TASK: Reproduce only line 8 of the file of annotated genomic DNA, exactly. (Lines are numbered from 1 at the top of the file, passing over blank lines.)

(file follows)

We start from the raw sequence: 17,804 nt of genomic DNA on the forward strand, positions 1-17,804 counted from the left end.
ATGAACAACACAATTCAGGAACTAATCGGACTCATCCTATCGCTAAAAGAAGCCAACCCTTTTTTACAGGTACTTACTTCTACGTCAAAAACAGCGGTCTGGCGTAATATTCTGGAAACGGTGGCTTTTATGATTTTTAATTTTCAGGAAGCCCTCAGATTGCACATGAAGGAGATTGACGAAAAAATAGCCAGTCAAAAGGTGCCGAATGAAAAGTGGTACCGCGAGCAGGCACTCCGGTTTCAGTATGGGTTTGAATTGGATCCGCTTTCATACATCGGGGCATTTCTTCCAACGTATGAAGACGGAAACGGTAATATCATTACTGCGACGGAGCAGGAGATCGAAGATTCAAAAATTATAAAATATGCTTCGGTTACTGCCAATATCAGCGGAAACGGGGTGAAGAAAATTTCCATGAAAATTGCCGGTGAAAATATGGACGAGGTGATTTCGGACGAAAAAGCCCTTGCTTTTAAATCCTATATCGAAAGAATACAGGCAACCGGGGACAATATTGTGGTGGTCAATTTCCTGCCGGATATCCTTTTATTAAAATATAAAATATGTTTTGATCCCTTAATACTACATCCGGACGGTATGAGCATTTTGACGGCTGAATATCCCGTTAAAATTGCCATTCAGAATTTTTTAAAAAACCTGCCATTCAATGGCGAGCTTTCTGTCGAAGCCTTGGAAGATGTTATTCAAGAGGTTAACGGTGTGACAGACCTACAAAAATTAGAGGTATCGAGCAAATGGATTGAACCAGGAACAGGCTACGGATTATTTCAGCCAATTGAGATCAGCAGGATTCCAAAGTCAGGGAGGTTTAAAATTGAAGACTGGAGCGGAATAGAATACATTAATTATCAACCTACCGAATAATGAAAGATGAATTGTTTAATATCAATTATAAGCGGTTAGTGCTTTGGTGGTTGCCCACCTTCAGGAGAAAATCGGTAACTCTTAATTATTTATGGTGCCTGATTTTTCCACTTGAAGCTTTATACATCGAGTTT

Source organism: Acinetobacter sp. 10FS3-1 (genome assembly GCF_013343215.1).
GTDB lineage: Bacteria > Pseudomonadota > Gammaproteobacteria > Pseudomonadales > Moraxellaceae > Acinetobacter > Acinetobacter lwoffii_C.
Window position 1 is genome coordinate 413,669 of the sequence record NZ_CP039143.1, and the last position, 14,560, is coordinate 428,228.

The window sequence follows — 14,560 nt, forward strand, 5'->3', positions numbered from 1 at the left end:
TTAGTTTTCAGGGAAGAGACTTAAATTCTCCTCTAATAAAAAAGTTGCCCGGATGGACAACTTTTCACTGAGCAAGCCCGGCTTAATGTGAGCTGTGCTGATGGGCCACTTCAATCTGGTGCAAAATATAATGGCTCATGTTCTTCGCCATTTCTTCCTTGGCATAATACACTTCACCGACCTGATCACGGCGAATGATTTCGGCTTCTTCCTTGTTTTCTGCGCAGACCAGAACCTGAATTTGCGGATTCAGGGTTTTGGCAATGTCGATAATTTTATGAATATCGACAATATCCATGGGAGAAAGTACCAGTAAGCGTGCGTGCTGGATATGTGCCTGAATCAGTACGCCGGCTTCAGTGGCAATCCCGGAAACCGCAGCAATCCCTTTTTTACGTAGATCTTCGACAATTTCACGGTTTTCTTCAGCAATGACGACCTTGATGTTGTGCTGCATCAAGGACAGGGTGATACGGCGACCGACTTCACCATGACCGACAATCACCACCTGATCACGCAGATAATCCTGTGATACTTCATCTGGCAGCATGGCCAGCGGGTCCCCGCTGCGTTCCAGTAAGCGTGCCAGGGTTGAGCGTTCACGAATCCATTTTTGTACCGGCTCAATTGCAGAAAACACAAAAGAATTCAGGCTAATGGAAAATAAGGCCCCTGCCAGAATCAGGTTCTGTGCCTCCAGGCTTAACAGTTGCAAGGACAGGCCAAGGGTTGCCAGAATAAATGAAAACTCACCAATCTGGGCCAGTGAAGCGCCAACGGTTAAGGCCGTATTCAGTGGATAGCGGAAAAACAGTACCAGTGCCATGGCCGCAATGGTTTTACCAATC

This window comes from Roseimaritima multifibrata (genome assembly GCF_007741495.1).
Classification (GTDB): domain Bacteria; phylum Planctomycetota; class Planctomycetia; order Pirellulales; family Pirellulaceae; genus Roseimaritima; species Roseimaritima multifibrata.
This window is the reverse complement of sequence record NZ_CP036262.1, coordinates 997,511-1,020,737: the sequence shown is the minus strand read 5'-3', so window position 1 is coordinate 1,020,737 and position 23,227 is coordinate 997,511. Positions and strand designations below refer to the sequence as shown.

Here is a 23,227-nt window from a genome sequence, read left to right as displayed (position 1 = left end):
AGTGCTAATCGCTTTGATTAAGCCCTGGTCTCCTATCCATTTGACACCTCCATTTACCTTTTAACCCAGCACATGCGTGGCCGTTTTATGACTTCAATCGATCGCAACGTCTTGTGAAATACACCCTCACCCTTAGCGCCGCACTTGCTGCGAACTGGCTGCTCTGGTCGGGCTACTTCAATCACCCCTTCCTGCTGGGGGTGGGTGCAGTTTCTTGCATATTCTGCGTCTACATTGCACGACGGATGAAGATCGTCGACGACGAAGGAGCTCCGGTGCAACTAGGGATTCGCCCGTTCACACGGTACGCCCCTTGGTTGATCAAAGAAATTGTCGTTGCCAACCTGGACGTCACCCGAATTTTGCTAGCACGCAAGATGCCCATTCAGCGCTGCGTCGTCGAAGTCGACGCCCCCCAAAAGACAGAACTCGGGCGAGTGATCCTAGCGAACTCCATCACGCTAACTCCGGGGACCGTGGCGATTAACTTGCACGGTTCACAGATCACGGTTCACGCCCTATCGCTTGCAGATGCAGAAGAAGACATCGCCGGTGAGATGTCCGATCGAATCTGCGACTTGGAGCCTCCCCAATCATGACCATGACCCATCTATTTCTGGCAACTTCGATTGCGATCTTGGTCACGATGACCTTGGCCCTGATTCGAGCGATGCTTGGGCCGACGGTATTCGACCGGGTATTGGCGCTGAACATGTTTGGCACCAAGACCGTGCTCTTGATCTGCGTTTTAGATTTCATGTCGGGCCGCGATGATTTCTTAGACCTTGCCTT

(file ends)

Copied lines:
This window comes from Roseimaritima multifibrata (genome assembly GCF_007741495.1).